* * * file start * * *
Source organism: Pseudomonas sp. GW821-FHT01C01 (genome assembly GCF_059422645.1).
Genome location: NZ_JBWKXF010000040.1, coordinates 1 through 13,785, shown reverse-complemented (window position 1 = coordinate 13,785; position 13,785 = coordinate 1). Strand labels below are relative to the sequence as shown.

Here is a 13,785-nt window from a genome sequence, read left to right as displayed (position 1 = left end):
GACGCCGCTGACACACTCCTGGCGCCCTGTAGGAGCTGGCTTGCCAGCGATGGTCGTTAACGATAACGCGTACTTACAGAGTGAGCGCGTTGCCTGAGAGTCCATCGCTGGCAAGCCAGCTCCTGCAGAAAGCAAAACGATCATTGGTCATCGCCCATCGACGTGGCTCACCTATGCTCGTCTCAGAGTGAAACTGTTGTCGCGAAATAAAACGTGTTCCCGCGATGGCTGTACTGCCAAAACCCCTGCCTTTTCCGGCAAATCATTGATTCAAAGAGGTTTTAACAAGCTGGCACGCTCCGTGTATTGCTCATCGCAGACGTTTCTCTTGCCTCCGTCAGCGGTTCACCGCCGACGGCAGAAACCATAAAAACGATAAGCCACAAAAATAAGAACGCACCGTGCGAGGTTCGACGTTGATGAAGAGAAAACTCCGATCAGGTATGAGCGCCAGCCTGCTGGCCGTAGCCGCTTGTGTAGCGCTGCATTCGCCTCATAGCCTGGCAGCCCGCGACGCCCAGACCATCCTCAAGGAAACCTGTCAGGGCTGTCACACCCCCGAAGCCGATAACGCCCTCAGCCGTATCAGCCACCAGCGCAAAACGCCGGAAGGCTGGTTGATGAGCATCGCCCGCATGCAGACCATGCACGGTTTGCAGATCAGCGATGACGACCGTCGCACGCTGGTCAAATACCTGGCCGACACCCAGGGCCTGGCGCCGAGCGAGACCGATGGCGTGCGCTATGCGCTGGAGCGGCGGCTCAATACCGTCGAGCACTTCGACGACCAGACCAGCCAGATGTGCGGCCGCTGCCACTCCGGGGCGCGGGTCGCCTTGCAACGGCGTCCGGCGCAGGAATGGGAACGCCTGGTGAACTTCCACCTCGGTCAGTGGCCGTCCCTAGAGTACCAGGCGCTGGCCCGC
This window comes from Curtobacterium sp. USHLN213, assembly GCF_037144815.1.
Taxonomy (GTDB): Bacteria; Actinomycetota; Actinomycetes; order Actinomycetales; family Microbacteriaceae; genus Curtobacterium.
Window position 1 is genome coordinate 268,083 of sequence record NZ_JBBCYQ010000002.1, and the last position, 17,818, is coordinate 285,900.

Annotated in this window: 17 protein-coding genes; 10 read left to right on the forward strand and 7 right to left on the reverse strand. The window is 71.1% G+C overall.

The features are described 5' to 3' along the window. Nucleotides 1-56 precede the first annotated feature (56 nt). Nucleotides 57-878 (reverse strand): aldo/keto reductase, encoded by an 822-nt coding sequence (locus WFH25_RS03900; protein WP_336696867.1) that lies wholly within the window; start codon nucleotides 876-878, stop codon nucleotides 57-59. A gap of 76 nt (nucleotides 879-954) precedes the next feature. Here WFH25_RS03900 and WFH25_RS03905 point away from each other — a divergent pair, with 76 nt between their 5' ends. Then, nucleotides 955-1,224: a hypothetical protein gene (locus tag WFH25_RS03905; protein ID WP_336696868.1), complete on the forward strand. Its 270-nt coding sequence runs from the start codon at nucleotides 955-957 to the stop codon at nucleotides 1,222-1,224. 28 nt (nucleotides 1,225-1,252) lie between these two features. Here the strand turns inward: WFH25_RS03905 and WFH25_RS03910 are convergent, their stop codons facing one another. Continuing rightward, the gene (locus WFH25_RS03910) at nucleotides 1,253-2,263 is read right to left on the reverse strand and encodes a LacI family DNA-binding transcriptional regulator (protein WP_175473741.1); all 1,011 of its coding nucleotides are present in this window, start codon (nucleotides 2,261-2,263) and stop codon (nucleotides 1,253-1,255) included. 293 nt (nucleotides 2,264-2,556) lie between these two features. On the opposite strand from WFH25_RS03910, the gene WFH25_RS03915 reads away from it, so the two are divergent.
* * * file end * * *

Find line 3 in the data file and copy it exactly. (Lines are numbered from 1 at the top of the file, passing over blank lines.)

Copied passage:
Here is a 13,785-nt window from a genome sequence, read left to right as displayed (position 1 = left end):